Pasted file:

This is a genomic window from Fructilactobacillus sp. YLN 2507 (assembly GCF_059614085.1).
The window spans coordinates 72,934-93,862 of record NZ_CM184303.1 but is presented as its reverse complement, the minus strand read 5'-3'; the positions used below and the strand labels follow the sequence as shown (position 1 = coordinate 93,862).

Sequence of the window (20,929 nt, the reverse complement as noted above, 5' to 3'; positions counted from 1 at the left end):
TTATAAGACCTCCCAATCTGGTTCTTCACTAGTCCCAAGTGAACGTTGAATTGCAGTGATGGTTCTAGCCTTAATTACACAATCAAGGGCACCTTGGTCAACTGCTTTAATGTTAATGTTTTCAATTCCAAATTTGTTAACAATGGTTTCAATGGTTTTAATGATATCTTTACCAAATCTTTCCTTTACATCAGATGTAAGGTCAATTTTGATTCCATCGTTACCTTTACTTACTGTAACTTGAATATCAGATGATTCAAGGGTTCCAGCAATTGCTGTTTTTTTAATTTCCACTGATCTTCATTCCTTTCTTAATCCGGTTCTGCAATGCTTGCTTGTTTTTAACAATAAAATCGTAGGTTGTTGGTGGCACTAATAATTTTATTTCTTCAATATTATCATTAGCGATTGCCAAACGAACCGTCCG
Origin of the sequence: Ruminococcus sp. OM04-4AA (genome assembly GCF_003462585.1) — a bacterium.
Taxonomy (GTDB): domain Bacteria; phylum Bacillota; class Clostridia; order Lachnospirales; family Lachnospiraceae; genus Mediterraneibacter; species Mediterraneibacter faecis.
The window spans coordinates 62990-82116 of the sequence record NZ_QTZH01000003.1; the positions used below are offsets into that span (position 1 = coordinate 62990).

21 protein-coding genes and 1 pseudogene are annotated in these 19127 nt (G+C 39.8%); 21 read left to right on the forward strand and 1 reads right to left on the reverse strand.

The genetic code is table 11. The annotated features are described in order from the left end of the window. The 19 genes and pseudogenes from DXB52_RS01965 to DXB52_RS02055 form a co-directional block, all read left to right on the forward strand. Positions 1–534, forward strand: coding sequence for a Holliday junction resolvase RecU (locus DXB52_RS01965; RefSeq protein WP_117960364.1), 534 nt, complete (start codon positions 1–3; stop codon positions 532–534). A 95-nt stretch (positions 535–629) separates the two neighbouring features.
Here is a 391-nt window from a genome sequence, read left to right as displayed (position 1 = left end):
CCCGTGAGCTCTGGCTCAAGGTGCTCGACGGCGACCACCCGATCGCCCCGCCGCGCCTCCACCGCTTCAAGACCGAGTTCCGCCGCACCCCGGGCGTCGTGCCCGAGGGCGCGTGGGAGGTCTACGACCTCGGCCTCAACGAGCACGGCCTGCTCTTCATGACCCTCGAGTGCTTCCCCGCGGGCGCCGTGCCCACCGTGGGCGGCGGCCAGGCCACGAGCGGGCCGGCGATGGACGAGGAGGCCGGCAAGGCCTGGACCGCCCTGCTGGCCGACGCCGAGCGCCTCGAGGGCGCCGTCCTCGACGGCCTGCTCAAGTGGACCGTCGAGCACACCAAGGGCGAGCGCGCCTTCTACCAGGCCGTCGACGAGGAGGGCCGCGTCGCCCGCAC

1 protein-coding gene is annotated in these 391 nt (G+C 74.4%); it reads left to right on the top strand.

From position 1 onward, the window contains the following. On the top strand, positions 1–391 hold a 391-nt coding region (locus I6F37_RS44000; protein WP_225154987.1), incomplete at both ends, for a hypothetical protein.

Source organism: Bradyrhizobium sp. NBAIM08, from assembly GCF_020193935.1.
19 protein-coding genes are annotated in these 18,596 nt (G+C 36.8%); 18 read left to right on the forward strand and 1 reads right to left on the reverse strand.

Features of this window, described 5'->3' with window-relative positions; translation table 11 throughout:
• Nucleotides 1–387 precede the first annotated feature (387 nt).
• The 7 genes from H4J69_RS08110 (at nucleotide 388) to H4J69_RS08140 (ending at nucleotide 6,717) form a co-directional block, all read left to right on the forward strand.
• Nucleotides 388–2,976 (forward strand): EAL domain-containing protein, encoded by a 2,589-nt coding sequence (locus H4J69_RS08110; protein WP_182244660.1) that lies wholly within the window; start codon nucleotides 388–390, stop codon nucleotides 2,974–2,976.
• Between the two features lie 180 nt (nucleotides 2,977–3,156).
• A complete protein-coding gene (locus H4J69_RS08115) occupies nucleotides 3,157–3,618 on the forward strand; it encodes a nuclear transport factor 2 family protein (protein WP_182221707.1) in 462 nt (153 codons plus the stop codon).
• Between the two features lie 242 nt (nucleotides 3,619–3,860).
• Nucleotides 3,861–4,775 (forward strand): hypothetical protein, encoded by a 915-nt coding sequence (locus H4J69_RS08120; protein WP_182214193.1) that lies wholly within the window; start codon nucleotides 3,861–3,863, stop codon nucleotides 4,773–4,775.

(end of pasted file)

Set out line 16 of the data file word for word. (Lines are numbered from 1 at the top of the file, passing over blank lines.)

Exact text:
Features of this window, described 5'->3' with window-relative positions; translation table 11 throughout: